Book HomeCascading Style Sheets: The Definitive GuideSearch this book Wednesday 28th of June 2017 07:18:46 AM

10.6. Borders

In CSS1, there are quite a few properties devoted to setting borders around element boxes, such as border-top-width and border-color, not to mention border itself. CSS2 adds a even more border properties, most of which are aimed at giving the author even more specific control of the borders. Before, it was difficult to set a :lang

On a completely different note isthe pseudo-class :lang, which is used to applystyles to elements with matching languages. Let's say you wantall paragraphs in English to be black on white, and all paragraphs in specific color or style for a given side of the border, except through properties like border-left, and that could require more than one value. The new CSS2 properties address this, and their names are pretty self-explanatory:


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should be affected by the property, although not all user agents cando this correctly. Also,background-color is not inherited. Its defaultvalue istransparent,which makes sense; if an element doesn't have a defined color,then its background should be transparent so that the background ofits ancestor elements will be visible. Imagine for a moment that the properties: if you omit a value, the default will be filled in automatically. This can have unintended effects. Consider the following:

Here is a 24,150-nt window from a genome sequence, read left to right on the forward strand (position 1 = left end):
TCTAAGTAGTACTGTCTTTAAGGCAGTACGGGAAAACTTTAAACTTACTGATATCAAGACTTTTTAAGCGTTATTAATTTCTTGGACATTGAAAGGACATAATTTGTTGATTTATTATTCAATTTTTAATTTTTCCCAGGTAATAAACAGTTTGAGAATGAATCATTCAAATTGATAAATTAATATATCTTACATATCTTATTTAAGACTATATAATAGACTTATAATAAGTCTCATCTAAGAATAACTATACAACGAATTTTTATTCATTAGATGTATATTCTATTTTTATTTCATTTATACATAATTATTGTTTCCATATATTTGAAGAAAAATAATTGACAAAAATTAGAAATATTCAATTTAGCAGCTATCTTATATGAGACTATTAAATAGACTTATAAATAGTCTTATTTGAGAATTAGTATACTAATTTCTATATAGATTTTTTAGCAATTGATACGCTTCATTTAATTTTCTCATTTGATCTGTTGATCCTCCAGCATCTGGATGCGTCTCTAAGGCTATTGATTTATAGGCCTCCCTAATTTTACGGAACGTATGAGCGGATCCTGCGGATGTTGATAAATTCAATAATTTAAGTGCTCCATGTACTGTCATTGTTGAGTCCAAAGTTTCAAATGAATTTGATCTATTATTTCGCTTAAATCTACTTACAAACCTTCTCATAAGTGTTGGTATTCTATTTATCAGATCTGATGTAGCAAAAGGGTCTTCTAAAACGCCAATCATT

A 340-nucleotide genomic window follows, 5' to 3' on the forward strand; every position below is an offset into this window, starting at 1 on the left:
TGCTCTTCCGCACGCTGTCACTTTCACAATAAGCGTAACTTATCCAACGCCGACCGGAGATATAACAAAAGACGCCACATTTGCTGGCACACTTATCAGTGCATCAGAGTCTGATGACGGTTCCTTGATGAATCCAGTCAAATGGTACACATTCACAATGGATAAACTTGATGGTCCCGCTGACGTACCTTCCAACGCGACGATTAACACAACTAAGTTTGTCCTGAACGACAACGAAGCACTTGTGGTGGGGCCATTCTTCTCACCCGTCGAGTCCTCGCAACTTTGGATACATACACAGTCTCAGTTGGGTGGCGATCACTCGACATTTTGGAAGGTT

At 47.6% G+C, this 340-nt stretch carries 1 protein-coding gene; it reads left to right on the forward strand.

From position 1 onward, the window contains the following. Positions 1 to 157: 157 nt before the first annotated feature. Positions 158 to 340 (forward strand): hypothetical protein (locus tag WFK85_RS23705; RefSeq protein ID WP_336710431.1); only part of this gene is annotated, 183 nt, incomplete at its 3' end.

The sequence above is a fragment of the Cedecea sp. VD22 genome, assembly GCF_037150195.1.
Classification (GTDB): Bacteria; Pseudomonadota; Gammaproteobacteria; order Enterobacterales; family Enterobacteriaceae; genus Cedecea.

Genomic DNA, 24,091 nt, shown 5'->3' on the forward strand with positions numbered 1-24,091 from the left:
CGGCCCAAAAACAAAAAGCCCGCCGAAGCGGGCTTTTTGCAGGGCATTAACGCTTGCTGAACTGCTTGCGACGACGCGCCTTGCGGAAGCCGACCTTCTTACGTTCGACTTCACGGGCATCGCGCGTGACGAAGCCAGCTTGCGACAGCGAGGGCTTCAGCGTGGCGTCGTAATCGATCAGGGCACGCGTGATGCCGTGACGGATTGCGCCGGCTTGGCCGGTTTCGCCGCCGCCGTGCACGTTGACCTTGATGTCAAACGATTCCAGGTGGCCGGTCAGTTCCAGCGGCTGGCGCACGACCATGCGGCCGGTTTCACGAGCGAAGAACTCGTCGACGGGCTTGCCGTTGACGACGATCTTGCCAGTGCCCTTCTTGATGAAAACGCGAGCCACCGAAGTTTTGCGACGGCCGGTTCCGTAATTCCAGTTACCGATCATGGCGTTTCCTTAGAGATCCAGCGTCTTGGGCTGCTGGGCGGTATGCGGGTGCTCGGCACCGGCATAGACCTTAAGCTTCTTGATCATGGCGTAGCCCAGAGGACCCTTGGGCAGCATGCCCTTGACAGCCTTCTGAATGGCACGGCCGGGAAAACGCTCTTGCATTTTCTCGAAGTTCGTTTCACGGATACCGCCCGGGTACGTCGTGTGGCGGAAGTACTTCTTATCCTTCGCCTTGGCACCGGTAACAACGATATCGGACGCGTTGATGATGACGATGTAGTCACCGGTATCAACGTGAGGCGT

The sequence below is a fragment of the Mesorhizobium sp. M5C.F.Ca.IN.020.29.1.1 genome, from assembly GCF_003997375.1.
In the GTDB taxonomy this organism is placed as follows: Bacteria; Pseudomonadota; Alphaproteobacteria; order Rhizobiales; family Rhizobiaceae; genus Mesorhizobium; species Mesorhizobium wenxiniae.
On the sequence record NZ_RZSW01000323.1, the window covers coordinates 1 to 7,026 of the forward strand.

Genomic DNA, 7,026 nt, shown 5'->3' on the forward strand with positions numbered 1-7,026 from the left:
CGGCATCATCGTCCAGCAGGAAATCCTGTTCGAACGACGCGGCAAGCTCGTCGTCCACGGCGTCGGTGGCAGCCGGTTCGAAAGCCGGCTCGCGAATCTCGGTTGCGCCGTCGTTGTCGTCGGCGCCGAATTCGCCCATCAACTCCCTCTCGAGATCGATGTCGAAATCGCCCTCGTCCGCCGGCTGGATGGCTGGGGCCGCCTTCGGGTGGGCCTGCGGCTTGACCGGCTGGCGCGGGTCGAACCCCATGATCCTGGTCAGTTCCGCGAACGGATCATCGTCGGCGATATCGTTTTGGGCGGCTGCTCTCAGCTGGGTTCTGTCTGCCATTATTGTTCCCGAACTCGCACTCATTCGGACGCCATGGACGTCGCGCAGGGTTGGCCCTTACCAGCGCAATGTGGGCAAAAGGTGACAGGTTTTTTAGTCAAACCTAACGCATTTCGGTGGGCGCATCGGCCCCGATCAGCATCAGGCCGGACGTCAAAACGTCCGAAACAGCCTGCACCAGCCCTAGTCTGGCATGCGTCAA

H4 {border-style: dashed solid double;}
H4 {border: medium green;}

This will result in H4 elements having no border at all, because the lack of a border-style in the second rule means that the default value of none will be used. As we've seen, that will turn the border off altogether. For example, you might want a color to be exactly 25.5% red, 40% green, and 98.6% blue. Not a problem:

H2 {color: rgb(25.5%,40%,98.6%);}

Actually, there is a problem. Some user agents may not recognize decimal values, and still others could interpret them as if the decimal wasn't there, which would lead them to think the preceding value is actually rgb(255%,40%,986%). In that case, assuming the user agent behaves correctly, the out-of-range values will be